Given the great differences in density and overall strength between Yew and Osage Orange, it’s very interesting to note that the Bow Index of the two species comes out to nearly the same. Note that this is for the North American species, with Argentine Osage Orange only scoring an above-average Bow Index of 9.06.

Pacific Yew (Taxus brevifolia)

Pacific Yew


Guajayvi 10.90  Some have rumored that this wood also makes excellent baseball bats.
Tambootie  10.90
Chinaberry  10.85
Pear  10.68
Cebil  10.61
Mansonia  10.57
Turkey Oak 10.57
Makore 10.55
Movingui 10.52
Field Maple 10.42
African Blackwood 10.40
English Walnut 10.31
Alligator Juniper 10.31
Brazilwood 10.22

The Lowest Bow Index:

Wood Species

Bow Index


Grand Fir 5.71
Balsa 5.73
Basswood 5.96
Austrian Pine 5.96
Pacific Silver Fir 6.09
Nepalese Alder 6.17
Balsam Poplar 6.18
Eastern Cottonwood 6.20
Sitka Spruce 6.34
Balsam Fir 6.35
Bigtooth Aspen 6.36
Subalpine Fir 6.36
Yellow Poplar 6.39
Yellow Buckeye 6.41
Sumatran Pine 6.49
Norway Spruce 6.49
Tatajuba 6.52
White Fir 6.53
Jelutong 6.56

Are you an aspiring wood nerd?

The poster, Worldwide Woods, Ranked by Hardness, should be required reading for anyone enrolled in the school of wood nerdery. I have amassed over 500 wood species on a single poster, arranged into eight major geographic regions, with each wood sorted and ranked according to its Janka hardness. Each wood has been meticulously documented and photographed, listed with its Janka hardness value (in lbf) and geographic and global hardness rankings. Consider this: the venerable Red Oak (Quercus rubra) sits at only #33 in North America and #278 worldwide for hardness! Aspiring wood nerds be advised: your syllabus may be calling for Worldwide Woods as part of your next assignment!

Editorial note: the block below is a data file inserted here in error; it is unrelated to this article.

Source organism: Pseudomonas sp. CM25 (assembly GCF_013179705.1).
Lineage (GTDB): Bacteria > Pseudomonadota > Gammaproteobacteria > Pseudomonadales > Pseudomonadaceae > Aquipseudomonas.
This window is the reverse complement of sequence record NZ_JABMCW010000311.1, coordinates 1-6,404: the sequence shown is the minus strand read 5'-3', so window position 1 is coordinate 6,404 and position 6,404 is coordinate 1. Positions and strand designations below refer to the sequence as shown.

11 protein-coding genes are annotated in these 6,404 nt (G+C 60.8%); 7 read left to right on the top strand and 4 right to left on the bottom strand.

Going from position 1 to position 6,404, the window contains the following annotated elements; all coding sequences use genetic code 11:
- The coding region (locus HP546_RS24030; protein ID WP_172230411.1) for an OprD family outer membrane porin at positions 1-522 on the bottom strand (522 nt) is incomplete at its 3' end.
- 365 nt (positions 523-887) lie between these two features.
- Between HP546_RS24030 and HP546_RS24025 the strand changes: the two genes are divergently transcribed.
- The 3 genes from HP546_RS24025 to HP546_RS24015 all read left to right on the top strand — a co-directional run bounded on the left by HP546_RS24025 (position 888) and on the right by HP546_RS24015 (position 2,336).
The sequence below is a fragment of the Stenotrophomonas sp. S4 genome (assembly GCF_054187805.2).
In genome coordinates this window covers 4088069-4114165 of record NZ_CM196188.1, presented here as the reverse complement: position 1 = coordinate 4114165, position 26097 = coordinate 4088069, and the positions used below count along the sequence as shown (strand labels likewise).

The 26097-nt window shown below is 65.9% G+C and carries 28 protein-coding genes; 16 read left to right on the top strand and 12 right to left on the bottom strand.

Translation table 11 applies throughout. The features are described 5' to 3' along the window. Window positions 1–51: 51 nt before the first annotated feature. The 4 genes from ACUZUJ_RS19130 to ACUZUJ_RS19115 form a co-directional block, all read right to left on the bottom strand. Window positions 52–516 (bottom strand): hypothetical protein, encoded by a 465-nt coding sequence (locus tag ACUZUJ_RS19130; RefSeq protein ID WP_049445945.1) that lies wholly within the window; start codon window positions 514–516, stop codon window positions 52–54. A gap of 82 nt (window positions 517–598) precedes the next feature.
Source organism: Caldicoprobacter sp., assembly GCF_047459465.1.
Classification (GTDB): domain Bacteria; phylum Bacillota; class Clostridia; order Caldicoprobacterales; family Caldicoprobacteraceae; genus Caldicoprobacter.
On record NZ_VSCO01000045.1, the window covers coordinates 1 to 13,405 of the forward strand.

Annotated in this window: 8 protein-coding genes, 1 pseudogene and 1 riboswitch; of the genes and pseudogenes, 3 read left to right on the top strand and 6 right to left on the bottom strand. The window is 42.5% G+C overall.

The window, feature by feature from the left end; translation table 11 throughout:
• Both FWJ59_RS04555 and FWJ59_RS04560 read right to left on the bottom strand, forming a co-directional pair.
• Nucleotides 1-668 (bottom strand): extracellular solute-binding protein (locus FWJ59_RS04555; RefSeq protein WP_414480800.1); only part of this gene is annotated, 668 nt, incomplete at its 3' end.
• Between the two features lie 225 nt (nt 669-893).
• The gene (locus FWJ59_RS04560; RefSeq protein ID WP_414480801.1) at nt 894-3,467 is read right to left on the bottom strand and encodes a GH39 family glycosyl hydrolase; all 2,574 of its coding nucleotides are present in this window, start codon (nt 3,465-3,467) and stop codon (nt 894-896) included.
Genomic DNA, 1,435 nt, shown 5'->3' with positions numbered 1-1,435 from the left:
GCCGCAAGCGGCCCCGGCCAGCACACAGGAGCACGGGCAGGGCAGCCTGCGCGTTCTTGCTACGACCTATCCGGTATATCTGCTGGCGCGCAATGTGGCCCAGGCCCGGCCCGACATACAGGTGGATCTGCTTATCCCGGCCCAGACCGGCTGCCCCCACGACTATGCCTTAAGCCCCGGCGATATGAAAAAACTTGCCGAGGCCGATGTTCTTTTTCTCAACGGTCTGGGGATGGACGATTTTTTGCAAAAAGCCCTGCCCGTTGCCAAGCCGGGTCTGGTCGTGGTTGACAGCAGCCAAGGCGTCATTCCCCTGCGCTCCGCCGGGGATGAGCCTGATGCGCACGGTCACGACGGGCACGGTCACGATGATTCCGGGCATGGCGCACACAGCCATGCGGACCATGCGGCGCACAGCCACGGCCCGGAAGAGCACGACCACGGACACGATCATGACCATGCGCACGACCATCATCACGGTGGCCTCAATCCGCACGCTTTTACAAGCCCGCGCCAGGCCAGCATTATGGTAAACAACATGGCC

1. Flamentic July 19, 2018 at 7:16 am - Reply

    MOR^2/MOE/dried weight
    Higher result = lighter limbs for the same draw weight = faster and more efficient bow

    • Flamentic July 28, 2018 at 3:26 pm - Reply

      Lower MOE makes shorter and more efficient or more reflexed and powerful bows
      The MoR need to be squared because draw weight*length at failure give the maximum amount of energy the wood can absorb and the MoE is the ratio draw weight/draw length

  2. Terry Davis July 4, 2018 at 1:40 pm - Reply

    Thanks for all your hard work and effort that it took you to put this posting up for all of us that live the art of bow making. We are always looking for the best way to build our perfect bow and the data you have supplied is a valuable resource for us again koodoos to you and your hard work on this matter

  3. Paul June 20, 2018 at 5:30 am - Reply

    Thank you for posting this – It always crosses my mind when looking at potential bow woods! Incidentally, rowan should feature high on the list too; at 11.61 it would be higher than osage and yew… Norway maple is quite high too, and black locust and hophornbeam (reputably good bow woods are very low…)